Eight forgotten veterans honored years after service - KTVN Channel 2 - Reno Tahoe Sparks News, Weather, Video

Eight forgotten veterans honored years after service

Nick Montes
Channel 2 News

Despite Monday's rainy weather, there was a special ceremony to honor eight veterans and one of their wives who passed years ago. 

But, their stories are a little different than other veterans who have been recognized for their service. These veterans were once considered forgotten, until now. The veterans and one of their wives were cremated but their ashes were never claimed. With the help of a veteran organization, they were finally laid to rest.  

Inside the urns are forgotten military members from years ago. They were given a hero's salute with full honors and taps on a gloomy day. After all these years of being abandoned these eight men are being recognized for their service to their country. The veterans interred were U.S. Army Cpl. Orvy P. Bolton and his spouse Ellen Bolton, U.S. Airforce Airman Michael G. McMichaels, U.S. Army Pvt. Lawrence A. Besaw, U.S. Navy B.M.S.M William Grow, U.S. Marines Cpl. Albert Keith, U.S. Army Spc. Duane Lockhart, U.S. Army Pvt. Elwin V. Rogers, and U.S. Army Pvt. Charles Sherman.

The men were cremated and left on the shelves for years, unclaimed at the Albertson Funeral Home in Winnemucca, dating as far back as 1987 to as recent 2000. "Nameless, no family, no friends, it's something that just can't happen," said Fred Salanti, founder of Missing in America Project.

But, the project worked to bring the eight men and one of their wives to their final resting place at the Fernley Veterans Cemetery. "I don't want to be left on a shelf and I won't let any of our brothers be left on the shelf," Salanti says.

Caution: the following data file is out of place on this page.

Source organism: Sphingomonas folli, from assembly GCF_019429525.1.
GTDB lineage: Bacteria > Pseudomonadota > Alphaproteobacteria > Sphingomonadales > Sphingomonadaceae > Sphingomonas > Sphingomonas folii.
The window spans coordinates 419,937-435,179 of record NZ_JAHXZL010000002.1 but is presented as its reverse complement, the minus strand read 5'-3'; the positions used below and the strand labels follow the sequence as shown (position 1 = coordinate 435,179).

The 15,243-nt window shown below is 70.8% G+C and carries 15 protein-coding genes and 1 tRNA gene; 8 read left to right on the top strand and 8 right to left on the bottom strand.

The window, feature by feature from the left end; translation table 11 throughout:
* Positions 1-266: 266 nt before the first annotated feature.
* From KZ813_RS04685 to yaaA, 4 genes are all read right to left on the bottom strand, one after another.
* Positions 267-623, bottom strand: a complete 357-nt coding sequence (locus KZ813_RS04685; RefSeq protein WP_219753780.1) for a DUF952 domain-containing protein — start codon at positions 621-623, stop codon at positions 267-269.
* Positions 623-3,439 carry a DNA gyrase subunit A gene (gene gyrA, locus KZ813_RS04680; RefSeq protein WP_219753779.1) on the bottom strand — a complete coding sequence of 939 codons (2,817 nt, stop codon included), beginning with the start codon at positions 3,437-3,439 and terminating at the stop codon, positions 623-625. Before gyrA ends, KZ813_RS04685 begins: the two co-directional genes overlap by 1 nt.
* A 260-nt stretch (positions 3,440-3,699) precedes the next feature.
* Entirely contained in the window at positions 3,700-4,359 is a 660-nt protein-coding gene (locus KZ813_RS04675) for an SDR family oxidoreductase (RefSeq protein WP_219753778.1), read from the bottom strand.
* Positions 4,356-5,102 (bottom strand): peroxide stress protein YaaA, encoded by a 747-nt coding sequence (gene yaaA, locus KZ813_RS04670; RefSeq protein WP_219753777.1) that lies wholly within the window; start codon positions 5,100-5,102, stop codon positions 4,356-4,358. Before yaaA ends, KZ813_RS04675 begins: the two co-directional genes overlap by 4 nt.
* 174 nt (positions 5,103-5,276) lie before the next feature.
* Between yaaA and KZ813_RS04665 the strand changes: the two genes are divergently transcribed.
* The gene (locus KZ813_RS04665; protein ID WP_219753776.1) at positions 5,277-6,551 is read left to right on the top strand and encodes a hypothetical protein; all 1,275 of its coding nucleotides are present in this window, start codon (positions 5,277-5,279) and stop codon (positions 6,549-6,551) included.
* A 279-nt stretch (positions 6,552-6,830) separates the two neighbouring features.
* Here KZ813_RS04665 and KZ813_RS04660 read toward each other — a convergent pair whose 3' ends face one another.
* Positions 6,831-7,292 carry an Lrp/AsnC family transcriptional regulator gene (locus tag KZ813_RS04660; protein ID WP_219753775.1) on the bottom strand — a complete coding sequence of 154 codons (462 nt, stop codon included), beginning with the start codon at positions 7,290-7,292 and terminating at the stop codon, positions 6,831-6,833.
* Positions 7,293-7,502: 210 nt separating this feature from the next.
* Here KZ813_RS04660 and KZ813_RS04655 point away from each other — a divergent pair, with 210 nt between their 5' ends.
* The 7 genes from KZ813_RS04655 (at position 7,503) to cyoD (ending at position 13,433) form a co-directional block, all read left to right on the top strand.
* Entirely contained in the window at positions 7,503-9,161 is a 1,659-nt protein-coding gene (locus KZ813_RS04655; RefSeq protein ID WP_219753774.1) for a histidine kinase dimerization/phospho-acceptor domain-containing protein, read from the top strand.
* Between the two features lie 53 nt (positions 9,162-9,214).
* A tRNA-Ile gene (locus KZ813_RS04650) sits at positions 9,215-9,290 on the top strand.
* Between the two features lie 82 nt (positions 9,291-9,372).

Salanti is a veteran himself. He says there are a number of reasons why his comrades are accidentally left behind at the funeral home. "One dies before, and their spouse says keep them until I die," he says.  

But, Salanti says the spouses forget about their loved ones. "They get put in an assisted living place they die or go live with children," he adds. 

Salanti got the idea to service these unclaimed heroes, after realizing there are veterans who are homeless, indigent and with no money from their family. "Those of us veterans that feel, a little lost where we are that this gives us closure to help somebody else," he said.  

And on this day hopefully give those who served the peace they deserve on a day where patriotism is found just about everywhere.  

The Fernley Veterans Cemetery says the veterans' final resting place will be well-documented in case any family members come forward.

Powered by Frankly
All content © Copyright 2000 - 2018 Sarkes Tarzian, Inc. All Rights Reserved. For more information on this site, please read our Privacy Policy, and Terms of Service, and Ad Choices.